Find out the most common 2003 to 2008 Subaru Forester problems owners have run into, like heat shield rattle and excessive oil consumption. Our experts review the symptoms, causes, and fixes for the top issues with the 2nd generation Subaru Forester.
Common 2003 to 2008 Subaru Forester Problems: 2nd Generation
1. Airbag Recall
Symptoms of Airbag Recall
- Airbag may implode when activated
Causes of Airbag Recall
Takata air bags had a major recall for air bags. The inflator can fail and if it’s not working, the air bag may break completely and burst, leaving a driver in an accident with no protection. It could also send fragments of metal in the airbag’s place.
How to Fix an Airbag Recall
There is a recall, so bring the 2003 to 2008 Forester to a Subaru dealership.
2. Excessive Oil Consumption
Symptoms of High Oil Consumption
- Consistently low oil levels
- Blue or gray smoke out of tail pipe
Causes of Excessive Oil Consumption
Normal, raised oil consumption will happen over time. The 2003 to 2008 Subaru Forester has been known to excessively burn oil, meaning owners have had to add an extra quart to a quart and ½ every oil change, and in extreme cases may have to add a quart every 1,000 miles or so.
The engine’s design allows oil to sneak by the pistons in some areas and burn up in the combustion chamber, causing excessive consumption.
How to Fix High Oil Consumption Problems on the 2003 to 2008 Subaru Forester
Subaru has a test to find out if your Forester is excessively burning motor oil. It involves changing the oil to the proper amount, driving 1,000-1,200 miles, draining the oil, and measuring how much is in the engine to tell how much oil is burning. Then it will be decided whether to fix internal components or not.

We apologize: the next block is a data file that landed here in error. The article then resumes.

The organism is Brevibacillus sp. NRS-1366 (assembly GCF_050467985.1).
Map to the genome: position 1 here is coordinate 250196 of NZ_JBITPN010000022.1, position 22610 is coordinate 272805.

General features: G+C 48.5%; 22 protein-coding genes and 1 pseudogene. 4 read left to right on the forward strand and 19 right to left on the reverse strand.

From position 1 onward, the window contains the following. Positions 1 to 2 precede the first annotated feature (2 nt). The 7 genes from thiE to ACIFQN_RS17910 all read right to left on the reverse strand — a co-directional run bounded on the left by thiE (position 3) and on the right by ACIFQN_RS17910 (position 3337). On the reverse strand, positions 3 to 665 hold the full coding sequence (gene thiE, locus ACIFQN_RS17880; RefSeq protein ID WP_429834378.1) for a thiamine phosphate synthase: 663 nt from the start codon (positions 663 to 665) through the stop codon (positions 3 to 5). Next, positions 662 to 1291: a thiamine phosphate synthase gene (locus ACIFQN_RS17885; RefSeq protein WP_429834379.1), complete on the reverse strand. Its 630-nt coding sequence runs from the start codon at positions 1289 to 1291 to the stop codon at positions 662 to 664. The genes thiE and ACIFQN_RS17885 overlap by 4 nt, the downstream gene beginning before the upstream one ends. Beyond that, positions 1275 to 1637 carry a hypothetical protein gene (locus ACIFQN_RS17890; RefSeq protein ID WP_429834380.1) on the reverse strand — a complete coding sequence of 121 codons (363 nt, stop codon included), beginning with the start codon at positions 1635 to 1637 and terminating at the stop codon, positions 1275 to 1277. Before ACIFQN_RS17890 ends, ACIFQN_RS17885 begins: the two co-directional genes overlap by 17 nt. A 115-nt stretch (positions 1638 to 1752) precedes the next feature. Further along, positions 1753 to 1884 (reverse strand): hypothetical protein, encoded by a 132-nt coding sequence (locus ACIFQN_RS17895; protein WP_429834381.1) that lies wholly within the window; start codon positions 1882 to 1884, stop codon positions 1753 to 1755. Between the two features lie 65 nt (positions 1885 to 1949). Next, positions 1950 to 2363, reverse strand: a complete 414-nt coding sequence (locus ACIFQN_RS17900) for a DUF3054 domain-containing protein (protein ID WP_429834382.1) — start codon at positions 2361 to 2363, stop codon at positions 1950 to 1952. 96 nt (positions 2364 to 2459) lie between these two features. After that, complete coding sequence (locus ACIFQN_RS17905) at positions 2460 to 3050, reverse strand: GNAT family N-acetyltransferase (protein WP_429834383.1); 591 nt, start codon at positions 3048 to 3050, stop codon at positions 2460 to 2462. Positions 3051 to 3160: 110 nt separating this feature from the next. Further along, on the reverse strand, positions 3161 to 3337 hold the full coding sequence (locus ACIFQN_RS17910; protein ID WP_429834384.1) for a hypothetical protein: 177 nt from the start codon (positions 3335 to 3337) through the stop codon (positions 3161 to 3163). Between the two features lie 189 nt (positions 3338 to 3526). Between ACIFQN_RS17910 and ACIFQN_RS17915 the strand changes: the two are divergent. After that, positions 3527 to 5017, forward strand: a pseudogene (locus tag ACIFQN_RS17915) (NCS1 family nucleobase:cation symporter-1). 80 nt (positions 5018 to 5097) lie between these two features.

If you don’t have the money or time to bring the 2nd gen Forester to a Subaru dealership, get under the hood and check the oil level periodically. Keep an extra quart or two if you have the space. It’s understandable if you’d rather not store engine oil in your car or if you don’t feel safe with extra oil sitting around, but keep in mind it is not flammable or dangerous and will help with preventative maintenance.
Tip: When adding oil, only go to the maximum line. Adding too much oil can also cause engine damage.
3. Head Gaskets Failing
Symptoms of Head Gasket Failure
- Oil leaks on sides of engine
- Runability issues
- Smoke from tail pipe after warming engine up
- Blue or dark gray smoke from the tail pipe, indicating an oil leak
- White smoke from the tail pipe, indicating coolant leaking into the engine
Causes of Head Gaskets Failing
There are gaskets on both sides, the driver and passenger side, of the engine. These have been known to break down internally, and areas that should only be exposed to oil or coolant can leak other fluids in and mix if the gasket is defective.
How to Fix Head Gaskets Failing
The valve covers are farthest out and away, and the head gasket is between the head and engine block. You can look at the engine from underneath and see if oil is dripping down the sides.
Look for leaks and check all the fluid levels. If the engine oil is low, it may be leaking but it’s also common for the oil to burn. Check the coolant/antifreeze level. If it looks low and there are no visible leaks, it could be burning inside the engine. Both are not good for the environment or your engine.
This job is a big repair and will require taking apart a lot of parts on the top and sides of engine. You’ll need to pull the engine out of the car for full access, which can be timely and difficult if you’re not experienced. This is a good opportunity to replace other parts, so you’ll also need more parts than the head gasket, like the timing belt, water pump, thermostat, and other parts, and you’ll have to drain and refill the coolant.